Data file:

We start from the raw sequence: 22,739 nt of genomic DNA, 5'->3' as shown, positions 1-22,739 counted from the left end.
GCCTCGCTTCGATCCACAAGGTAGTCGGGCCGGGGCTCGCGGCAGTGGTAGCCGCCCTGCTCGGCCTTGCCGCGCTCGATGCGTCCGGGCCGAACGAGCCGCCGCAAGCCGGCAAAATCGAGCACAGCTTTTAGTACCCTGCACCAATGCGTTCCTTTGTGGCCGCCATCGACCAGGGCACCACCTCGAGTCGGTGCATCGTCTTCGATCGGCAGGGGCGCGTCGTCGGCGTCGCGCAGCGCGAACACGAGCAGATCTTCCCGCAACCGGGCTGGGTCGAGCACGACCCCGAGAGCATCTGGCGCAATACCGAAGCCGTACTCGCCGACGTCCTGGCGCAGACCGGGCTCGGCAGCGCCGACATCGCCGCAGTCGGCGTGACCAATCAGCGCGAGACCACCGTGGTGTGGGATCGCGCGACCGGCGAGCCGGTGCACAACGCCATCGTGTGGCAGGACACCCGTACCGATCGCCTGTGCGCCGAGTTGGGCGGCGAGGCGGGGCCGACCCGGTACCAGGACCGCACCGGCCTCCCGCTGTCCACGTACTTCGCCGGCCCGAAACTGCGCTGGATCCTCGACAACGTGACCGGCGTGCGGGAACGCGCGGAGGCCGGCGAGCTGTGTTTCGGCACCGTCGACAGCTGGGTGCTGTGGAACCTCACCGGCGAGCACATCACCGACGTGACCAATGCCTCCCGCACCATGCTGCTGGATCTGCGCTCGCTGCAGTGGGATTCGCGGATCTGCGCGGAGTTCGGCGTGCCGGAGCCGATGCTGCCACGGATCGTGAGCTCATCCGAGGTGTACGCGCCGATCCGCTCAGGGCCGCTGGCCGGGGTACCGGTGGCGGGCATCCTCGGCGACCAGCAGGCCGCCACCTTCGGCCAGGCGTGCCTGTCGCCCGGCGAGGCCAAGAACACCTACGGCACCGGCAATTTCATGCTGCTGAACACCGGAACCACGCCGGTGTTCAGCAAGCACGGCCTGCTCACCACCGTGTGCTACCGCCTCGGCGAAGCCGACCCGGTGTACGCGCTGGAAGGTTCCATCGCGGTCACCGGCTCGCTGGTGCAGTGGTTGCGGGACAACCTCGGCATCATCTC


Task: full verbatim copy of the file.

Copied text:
We start from the raw sequence: 22,739 nt of genomic DNA, 5'->3' as shown, positions 1-22,739 counted from the left end.
GCCTCGCTTCGATCCACAAGGTAGTCGGGCCGGGGCTCGCGGCAGTGGTAGCCGCCCTGCTCGGCCTTGCCGCGCTCGATGCGTCCGGGCCGAACGAGCCGCCGCAAGCCGGCAAAATCGAGCACAGCTTTTAGTACCCTGCACCAATGCGTTCCTTTGTGGCCGCCATCGACCAGGGCACCACCTCGAGTCGGTGCATCGTCTTCGATCGGCAGGGGCGCGTCGTCGGCGTCGCGCAGCGCGAACACGAGCAGATCTTCCCGCAACCGGGCTGGGTCGAGCACGACCCCGAGAGCATCTGGCGCAATACCGAAGCCGTACTCGCCGACGTCCTGGCGCAGACCGGGCTCGGCAGCGCCGACATCGCCGCAGTCGGCGTGACCAATCAGCGCGAGACCACCGTGGTGTGGGATCGCGCGACCGGCGAGCCGGTGCACAACGCCATCGTGTGGCAGGACACCCGTACCGATCGCCTGTGCGCCGAGTTGGGCGGCGAGGCGGGGCCGACCCGGTACCAGGACCGCACCGGCCTCCCGCTGTCCACGTACTTCGCCGGCCCGAAACTGCGCTGGATCCTCGACAACGTGACCGGCGTGCGGGAACGCGCGGAGGCCGGCGAGCTGTGTTTCGGCACCGTCGACAGCTGGGTGCTGTGGAACCTCACCGGCGAGCACATCACCGACGTGACCAATGCCTCCCGCACCATGCTGCTGGATCTGCGCTCGCTGCAGTGGGATTCGCGGATCTGCGCGGAGTTCGGCGTGCCGGAGCCGATGCTGCCACGGATCGTGAGCTCATCCGAGGTGTACGCGCCGATCCGCTCAGGGCCGCTGGCCGGGGTACCGGTGGCGGGCATCCTCGGCGACCAGCAGGCCGCCACCTTCGGCCAGGCGTGCCTGTCGCCCGGCGAGGCCAAGAACACCTACGGCACCGGCAATTTCATGCTGCTGAACACCGGAACCACGCCGGTGTTCAGCAAGCACGGCCTGCTCACCACCGTGTGCTACCGCCTCGGCGAAGCCGACCCGGTGTACGCGCTGGAAGGTTCCATCGCGGTCACCGGCTCGCTGGTGCAGTGGTTGCGGGACAACCTCGGCATCATCTC